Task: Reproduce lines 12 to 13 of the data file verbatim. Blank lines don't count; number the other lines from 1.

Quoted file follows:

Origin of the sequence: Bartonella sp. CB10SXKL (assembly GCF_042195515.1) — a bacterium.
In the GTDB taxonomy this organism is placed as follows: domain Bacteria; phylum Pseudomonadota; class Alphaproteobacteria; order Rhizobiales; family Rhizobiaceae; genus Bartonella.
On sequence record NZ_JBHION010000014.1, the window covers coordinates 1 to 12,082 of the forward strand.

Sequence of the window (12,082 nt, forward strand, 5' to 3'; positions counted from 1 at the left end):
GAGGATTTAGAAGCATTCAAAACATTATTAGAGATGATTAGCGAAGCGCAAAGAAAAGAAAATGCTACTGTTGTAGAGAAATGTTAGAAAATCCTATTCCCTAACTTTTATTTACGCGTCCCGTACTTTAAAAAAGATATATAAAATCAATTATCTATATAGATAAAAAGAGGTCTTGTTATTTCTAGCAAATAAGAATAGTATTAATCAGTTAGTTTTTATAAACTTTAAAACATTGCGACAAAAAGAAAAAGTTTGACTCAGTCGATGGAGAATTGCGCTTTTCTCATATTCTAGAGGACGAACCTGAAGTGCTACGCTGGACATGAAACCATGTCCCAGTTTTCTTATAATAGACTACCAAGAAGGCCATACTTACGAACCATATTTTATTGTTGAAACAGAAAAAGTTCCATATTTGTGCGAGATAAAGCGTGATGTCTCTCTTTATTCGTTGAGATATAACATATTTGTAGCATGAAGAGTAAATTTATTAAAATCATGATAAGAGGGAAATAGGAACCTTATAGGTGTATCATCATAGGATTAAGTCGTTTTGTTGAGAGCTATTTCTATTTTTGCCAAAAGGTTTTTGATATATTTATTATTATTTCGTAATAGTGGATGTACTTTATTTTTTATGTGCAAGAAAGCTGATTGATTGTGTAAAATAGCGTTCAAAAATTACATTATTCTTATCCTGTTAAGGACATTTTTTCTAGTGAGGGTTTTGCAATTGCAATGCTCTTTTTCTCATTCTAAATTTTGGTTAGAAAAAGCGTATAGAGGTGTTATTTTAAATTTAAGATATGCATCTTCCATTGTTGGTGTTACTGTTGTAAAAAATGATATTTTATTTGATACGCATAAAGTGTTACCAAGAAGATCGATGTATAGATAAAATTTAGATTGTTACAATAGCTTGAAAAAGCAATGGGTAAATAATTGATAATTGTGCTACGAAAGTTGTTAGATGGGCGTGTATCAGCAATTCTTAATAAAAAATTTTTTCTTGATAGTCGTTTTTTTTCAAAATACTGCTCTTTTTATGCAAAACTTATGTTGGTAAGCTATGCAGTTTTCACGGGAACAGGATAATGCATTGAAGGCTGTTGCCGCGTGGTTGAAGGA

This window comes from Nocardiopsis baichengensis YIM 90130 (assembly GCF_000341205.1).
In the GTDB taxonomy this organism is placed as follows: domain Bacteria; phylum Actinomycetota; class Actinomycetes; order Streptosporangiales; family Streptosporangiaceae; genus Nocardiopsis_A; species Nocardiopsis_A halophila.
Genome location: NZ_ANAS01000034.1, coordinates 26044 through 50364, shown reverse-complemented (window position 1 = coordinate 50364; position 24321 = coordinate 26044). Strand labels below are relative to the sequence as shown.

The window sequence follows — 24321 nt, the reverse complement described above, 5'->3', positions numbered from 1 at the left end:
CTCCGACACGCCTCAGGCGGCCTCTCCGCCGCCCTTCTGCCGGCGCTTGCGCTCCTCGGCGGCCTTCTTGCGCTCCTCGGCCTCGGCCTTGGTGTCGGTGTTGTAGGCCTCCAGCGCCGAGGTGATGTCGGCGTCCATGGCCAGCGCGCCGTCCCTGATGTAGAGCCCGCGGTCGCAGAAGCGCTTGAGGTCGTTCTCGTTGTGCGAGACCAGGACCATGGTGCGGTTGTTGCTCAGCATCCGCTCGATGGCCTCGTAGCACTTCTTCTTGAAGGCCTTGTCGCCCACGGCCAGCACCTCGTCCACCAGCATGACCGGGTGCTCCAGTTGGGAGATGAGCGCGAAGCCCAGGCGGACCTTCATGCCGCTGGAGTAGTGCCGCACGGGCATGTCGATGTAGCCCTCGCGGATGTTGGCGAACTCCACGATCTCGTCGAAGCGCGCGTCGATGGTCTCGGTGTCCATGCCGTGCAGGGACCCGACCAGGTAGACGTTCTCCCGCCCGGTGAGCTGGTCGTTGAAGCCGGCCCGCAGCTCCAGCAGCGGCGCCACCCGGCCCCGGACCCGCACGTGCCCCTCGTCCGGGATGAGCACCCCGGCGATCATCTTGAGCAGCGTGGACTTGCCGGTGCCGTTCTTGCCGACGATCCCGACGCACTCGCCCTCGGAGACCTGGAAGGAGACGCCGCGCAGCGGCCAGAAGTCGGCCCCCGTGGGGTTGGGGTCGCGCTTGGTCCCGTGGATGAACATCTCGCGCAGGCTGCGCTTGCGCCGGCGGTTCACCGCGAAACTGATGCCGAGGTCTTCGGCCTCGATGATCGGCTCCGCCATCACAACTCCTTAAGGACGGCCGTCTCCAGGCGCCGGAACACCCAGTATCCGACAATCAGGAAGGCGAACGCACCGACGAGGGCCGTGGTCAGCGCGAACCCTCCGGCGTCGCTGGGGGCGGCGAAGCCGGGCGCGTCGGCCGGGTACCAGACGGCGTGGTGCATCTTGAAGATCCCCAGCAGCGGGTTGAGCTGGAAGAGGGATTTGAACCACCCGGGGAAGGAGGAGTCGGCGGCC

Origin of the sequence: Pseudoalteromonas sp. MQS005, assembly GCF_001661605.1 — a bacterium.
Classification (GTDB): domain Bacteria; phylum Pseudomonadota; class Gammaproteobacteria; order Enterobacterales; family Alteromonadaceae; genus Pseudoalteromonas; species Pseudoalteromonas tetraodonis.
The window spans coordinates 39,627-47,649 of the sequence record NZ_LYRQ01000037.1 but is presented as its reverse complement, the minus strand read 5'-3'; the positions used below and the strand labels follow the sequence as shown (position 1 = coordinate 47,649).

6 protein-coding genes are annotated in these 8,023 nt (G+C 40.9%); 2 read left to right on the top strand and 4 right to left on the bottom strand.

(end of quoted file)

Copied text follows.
Classification (GTDB): domain Bacteria; phylum Pseudomonadota; class Gammaproteobacteria; order Enterobacterales; family Alteromonadaceae; genus Pseudoalteromonas; species Pseudoalteromonas tetraodonis.
The window spans coordinates 39,627-47,649 of the sequence record NZ_LYRQ01000037.1 but is presented as its reverse complement, the minus strand read 5'-3'; the positions used below and the strand labels follow the sequence as shown (position 1 = coordinate 47,649).